Wednesday, December 5, 2012

The Season of Repayment

What's wrong with that title? Oh yeah, Christmas is the season of giving. Right.
pretty parcels by shimelle
pretty parcels, a photo by shimelle on Flickr.

Tell that to me when I'm trying hard to remember what my friend gave me last year and tallying up how much it must have cost...
or when I'm combing through gifts.com looking for a present I haven't thought of yet...
or when I'm shoving receipts into my empty wallet....

Giving is sometimes the last thing I want to do at Christmastime.

I do love picking out presents for my friends and family, imagining their looks of surprise and excitement, making their day with something completely unexpected. Don't we all? But then there's that niggling concept of repayment.

Some of my friends have a bit of money, others don't. I give gifts to each accordingly and try to balance it out with creative ingenuity. For the last few years my brother has given me a present worth about $20, and I've given him a $20 present.  In essence, we end up spending $20 on ourselves. That's about how it goes with everyone.

"But love your enemies, and do good, and lend, expecting nothing in return; and your reward will be great, and you will be sons of the Most High; for He Himself is kind to ungrateful and evil men." - Luke 6:35


What if we changed things up a bit this year? What if we gave to those who could not give back to us? 


This certainly isn't easy for me. I'm all for tradition, and my family isn't about to give up Christmas morning gathered around the tree unwrapping gifts from each other. But isn't it time that we did something more worthwhile with our money? There are only so many cordless nose hair trimmers that we can buy.

"But when you give a reception, invite the poor, the crippled, the lame, the blind, and you will be blessed, since they do not have the means to repay you; for you will be repaid at the resurrection of the righteous." - Luke 14:13-14

When we say that Christmas is about giving, what do we mean? Do we mean that it's about buying presents for people who don't need them? I don't think so. Deep down, we know that it means generosity, love exemplified through sacrifice.

This is what I received in the mail a couple weeks ago: a catalog unlike any you'll ever see from a department store. The Compassion International Christmas gift catalog really is all about giving. You won't find any cute boots in here, or unbreakable dinnerware, or snazzy tech stuff.

What you will find are pictures of smiling children from around the world, glasses of clean water, the bright blue of emergency shelters, and women in saris gathered around a single sewing machine. 

For as little as $4 to as much as $5,000 you can buy gifts for people in poverty. Imagine being able to provide entrepreneurial training and livestock to a poor family, or emergency help for a baby suffering from malnutrition.

"...for you will be repaid at the resurrection of the righteous."


That's more than Kohl's and Dillard's or Sears can promise you. It means more than a couple minutes of oohs and aahs from your friends.

Last year, in addition to our other gifts, my brother and parents and I donated to good causes in honor of each other. This year the adults in my extended family are foregoing a gift exchange in favor of pooling their money to purchase something from this catalog.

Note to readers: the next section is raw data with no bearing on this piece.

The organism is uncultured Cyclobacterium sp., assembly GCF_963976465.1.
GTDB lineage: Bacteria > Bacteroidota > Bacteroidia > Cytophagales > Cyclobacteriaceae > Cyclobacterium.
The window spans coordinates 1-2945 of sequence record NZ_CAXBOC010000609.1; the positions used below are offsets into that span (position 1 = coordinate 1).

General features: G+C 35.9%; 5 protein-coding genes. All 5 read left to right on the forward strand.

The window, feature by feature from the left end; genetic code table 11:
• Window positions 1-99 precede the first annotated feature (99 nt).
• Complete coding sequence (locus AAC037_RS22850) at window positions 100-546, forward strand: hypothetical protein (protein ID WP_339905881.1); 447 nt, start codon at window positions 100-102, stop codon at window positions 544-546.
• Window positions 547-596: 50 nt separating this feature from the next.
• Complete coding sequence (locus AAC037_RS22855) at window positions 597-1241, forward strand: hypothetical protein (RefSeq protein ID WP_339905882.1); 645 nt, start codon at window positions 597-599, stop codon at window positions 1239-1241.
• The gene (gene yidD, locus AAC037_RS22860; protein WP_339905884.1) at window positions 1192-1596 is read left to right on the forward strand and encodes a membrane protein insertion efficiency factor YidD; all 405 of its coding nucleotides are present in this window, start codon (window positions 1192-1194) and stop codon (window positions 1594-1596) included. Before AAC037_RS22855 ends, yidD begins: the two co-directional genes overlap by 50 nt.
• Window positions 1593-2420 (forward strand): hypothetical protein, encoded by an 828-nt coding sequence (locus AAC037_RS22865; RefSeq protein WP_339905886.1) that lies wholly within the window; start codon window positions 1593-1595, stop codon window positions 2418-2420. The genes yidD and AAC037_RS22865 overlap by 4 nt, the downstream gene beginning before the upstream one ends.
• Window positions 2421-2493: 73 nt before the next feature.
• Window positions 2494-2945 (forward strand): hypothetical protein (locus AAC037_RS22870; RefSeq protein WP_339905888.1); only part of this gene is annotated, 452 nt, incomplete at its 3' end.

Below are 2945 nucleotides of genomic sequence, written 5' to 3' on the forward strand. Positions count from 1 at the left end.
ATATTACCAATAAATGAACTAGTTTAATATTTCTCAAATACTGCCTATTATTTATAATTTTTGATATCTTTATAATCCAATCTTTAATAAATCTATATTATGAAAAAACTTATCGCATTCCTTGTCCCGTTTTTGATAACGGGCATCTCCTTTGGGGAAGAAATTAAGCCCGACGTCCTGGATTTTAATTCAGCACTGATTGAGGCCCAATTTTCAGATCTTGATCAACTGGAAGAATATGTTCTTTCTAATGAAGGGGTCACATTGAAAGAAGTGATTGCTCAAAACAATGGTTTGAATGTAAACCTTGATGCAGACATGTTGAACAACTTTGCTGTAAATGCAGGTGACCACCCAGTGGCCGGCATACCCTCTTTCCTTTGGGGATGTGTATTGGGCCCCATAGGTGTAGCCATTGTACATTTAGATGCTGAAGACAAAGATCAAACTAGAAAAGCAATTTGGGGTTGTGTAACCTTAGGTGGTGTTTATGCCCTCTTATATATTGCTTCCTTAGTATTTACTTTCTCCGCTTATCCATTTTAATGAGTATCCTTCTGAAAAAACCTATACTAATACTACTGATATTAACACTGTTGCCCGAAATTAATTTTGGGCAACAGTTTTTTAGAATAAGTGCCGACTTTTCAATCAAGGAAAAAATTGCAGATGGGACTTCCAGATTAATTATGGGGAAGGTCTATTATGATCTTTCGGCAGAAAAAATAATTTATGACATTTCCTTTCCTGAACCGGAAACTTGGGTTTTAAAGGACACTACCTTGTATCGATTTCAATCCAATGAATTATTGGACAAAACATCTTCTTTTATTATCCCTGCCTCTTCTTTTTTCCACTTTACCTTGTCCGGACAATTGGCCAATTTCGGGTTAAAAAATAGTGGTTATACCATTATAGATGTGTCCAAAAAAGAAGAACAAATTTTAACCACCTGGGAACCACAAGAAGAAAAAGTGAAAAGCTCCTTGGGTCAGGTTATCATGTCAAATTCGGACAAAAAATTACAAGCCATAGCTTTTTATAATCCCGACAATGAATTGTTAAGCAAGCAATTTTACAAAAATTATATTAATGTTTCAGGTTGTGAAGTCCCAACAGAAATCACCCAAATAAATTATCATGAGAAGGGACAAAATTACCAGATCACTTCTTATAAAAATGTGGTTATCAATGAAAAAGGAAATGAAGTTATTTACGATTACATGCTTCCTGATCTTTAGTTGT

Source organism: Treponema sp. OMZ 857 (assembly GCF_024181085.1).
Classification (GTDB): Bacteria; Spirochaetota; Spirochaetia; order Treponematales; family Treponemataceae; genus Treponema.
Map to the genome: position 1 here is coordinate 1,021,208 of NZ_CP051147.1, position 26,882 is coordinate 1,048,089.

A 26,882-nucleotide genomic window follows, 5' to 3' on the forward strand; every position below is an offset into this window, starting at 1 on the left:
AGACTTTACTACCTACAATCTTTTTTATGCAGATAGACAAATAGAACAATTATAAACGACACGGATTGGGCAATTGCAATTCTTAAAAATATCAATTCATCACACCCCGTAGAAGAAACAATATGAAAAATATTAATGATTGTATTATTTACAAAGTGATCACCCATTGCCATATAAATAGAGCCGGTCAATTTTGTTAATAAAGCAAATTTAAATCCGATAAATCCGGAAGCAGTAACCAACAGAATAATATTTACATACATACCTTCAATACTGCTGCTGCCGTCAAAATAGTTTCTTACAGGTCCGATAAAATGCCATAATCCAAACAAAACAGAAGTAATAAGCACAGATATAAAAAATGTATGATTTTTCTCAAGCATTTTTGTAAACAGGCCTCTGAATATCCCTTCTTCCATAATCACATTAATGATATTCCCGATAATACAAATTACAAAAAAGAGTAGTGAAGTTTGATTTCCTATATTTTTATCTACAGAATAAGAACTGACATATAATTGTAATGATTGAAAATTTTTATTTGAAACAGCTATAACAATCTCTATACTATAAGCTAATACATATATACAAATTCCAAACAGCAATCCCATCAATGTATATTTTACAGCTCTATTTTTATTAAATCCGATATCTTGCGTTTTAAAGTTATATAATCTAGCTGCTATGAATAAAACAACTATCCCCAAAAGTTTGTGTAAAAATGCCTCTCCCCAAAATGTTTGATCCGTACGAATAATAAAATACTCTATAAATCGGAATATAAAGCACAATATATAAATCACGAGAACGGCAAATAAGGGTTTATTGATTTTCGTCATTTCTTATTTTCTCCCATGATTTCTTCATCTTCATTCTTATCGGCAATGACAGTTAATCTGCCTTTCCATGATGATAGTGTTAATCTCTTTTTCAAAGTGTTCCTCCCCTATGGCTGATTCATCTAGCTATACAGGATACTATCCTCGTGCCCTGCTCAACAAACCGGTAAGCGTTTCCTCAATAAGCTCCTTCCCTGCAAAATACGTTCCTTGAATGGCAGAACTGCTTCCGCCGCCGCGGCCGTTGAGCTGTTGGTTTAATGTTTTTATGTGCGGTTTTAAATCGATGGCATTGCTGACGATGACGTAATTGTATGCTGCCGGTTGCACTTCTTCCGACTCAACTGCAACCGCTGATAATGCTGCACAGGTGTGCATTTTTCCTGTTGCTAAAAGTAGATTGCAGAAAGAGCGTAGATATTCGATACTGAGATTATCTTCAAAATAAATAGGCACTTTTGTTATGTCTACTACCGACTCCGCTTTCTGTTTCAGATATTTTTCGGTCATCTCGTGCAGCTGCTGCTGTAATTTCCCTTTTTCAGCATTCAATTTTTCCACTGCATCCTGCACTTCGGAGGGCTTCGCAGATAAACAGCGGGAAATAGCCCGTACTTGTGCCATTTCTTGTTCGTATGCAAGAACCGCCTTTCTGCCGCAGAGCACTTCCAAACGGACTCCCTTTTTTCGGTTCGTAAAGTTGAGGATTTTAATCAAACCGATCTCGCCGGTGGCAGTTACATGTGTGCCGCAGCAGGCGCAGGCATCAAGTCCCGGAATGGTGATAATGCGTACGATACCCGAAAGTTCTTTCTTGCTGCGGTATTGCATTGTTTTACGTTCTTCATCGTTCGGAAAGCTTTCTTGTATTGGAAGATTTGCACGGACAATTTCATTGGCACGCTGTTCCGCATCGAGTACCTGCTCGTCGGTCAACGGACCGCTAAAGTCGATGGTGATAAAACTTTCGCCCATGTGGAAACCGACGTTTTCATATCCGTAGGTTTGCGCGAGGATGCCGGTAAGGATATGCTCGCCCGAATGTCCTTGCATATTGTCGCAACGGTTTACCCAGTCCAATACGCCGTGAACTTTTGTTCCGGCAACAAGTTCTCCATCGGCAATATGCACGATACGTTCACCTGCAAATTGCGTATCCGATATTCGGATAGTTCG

You can access the online version at compassion.com/catalog.

Maybe you and your friends and family are doing something worthwhile with your money this Christmas. How will you make 2012 about giving

4 comments:

  1. We never gave gifts at Christmastime! We've always done this type of thing- through World Vision's catalog. It's a really neat way to bless others.
    Last year was really different, my mom and I wrapped up 300 copies (that was what we could afford and usually spend total on the family) of One Thousand Gifts by Ann Voskamp to give to our neighbors, and we drove around in the middle of the night, dropping them anonymously in their mailbox or on their steps. It's really nice to hear them doing the thankfulness dare to find God in everything! In fact, one neighbor, who still doesn't know who gave it to her, told us to borrow it. "I see God in everything now!" Give the gift of joy and thankfulness! Give them a wonderful book that will change their lives! It's fun dropping books off and sneaking away, too!
    Give away what you can and Merry Christmas Abigail! :-)

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    Replies
    1. That is absolutely amazing, Linnea! What a fantastic way to celebrate Christmas. I loved Ann's book, and I can only imagine how it must have blessed your friends. Maybe I'll come up with some secret packages to leave this year....

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  2. Hello Abigail,
    Thanks for stopping by my blog the other day! Your post here is full of wonderful thoughts. This year we're not doing as many gifts, and the gifts I'm asking for and giving are from fair trade sites or ministries like 3cords or Rafiki Exchange. That way, I am supporting a ministry and support women around the world who are coming out of slavery or prostitution. A few years ago at Christmas, my family and church packed a few boxes of gifts for an orphanage in Uganda!

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    Replies
    1. Wow, what a wonderful idea! Maybe I could get my friends a few gifts from fair trade sites.... You've given me some inspiration, Lauralea :)

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